The mountains across the West Azerbaijan Province in Iran is home, to a perfect, nearly middle-aged monastery, named after the Saint, Thaddeus. This ancient Armenian monastery, also known as Kara Kilisa (the “Black Church”) is located about 20 kilometers from the town of Chaldoran. The conical roofs are probably one of the monastery’s distinctive elements in its architectural design which is visible from long distances.
Saint Thaddeus (also recorded as Saint Jude) evangelized in Armenia and Iran at the first years of Christianity and gave his life in the way he had faith in. Saint Thaddeus is still honored as an apostle of the Armenian Church. Legendary speaking, people believe that underneath this present church was an original base of a monastery that was erected in 68 A.D and dedicated to Thaddeus.
The Qajar prince, Abbas Mirza aided in its renovations and repairs in 1811. Father Superior of the monastery, Simeon, added a large narthex similar to western churches. The annual ceremony and pilgrimage were held 14-16 July 2016 in the St. Thaddeus Monastery, administered by the Armenian Diocese of Azerbaijan.
Chapel of Dzordzor
The geographical region of Azerbaijan has a profound connection with the Armenian community, which is why some great chapels were built in this land. Since Shah Ismail the founder of the Safavid dynasty and the first king’s mother was a Christen lady, their relationship with the royal family granted them some privileges. The Chapel of Dzordzor is located in Maku of Western Azerbaijan, near the Zangmar River.
As a war strategy, Shah Abbas the first ordered all the lands between Qazvin -the capital- and the Ottoman army to be evacuated. Dzordzor Chapel was abandoned and later destroyed in the early seventeenth century.
Today, the only standing section of this historical monastery is the Chapel of Holy Mother of God. Alongside St. Thaddeus and St. Stepanos Monastery, Dzordzor chapel is also on the World Heritage List of UNESCO ever since July 6, 2008,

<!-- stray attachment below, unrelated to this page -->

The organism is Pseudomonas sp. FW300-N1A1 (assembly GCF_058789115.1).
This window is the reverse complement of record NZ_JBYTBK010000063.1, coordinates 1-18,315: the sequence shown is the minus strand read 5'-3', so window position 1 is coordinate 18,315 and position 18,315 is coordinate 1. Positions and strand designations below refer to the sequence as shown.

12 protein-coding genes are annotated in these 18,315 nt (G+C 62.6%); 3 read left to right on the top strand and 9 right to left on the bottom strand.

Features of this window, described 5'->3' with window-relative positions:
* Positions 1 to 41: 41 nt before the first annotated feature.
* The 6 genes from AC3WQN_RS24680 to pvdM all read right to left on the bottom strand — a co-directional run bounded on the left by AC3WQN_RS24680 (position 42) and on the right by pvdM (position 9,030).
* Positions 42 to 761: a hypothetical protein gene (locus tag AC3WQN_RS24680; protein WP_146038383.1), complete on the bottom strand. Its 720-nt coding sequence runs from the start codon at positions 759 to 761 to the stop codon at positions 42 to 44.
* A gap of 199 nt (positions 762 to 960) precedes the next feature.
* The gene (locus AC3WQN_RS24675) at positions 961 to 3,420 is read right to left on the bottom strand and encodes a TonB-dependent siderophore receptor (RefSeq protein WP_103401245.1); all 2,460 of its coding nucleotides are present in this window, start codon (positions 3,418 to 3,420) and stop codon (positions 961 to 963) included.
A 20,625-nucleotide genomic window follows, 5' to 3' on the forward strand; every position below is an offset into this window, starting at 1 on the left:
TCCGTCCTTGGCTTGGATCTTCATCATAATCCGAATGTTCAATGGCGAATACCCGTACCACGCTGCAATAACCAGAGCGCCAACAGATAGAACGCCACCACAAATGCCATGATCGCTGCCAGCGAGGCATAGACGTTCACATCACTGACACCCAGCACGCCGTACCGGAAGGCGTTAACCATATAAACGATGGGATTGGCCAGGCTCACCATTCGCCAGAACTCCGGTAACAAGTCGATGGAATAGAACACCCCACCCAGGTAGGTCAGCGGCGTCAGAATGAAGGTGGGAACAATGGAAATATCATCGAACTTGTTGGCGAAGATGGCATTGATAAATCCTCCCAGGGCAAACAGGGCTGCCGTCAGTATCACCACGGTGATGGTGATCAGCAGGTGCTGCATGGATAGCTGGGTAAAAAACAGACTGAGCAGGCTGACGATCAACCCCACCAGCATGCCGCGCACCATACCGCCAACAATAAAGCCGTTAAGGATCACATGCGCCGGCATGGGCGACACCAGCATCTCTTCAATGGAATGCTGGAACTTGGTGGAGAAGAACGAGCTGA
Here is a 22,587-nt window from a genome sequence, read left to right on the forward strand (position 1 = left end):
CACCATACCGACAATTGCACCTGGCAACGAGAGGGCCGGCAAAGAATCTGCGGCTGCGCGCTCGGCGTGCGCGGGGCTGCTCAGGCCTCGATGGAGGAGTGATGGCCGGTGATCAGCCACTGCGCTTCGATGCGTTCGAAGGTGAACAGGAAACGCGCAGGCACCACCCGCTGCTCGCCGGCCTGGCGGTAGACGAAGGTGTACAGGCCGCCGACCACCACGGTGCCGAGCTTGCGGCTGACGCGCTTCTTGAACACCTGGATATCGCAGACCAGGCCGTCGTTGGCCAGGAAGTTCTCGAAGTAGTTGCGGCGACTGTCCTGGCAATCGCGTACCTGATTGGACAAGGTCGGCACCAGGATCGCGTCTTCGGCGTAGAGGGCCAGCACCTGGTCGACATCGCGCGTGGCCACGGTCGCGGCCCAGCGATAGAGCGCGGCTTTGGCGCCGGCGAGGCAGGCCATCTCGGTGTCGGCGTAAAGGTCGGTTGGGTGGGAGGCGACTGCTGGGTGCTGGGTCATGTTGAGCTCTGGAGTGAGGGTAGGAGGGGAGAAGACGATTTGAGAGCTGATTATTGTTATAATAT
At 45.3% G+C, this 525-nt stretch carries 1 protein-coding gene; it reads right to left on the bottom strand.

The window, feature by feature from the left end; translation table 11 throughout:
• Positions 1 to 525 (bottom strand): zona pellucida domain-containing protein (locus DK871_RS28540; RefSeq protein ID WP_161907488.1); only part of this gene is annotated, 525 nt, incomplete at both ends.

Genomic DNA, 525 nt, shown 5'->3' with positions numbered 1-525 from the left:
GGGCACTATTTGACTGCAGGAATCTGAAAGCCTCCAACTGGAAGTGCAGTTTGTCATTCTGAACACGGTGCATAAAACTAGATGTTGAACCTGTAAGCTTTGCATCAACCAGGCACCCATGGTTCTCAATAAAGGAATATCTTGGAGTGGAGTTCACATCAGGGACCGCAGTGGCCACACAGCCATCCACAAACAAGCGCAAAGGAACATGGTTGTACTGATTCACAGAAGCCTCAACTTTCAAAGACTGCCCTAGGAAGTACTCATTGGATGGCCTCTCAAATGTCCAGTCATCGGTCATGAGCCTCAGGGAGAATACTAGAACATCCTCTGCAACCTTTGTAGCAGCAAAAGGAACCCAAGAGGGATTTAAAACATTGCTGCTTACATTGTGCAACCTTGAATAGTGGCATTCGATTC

St. Stepanos Monastery
Three kilometers south of the Aras River and 17 kilometers from Julfa itself, hidden in the maze of the beautiful nature, stands the second most important Armenian church in Iran, commemorating the first martyr of Christianity who was stoned to death in 36 A.D. St. Stepanos Monastery is also known as Ghezel Vank or “the Red Monastery”.
In terms of architecture, the church and the monastery next to it are very impressive. This church does not have an easy access road and time was not fair to it. Shah Abbas of the Safavid family won the hearts of the Armenians of Julfa by reconstructing this church. Every year, on a specific day, Armenians go on a pilgrimage and perform their rituals there.
The decorations and architectural features of this building, which later was known as “the Armenian style”, are remarkable. The church has three main spaces, the bell tower, the Daniel stove, and the main chapel. The prayer house, which is currently being renovated, used to have images of Christian saints and inscriptions of some of the Qajar kings who tried to preserve the building. What instantly comes to mind, while visiting there is the quiet peaceful atmosphere of the church.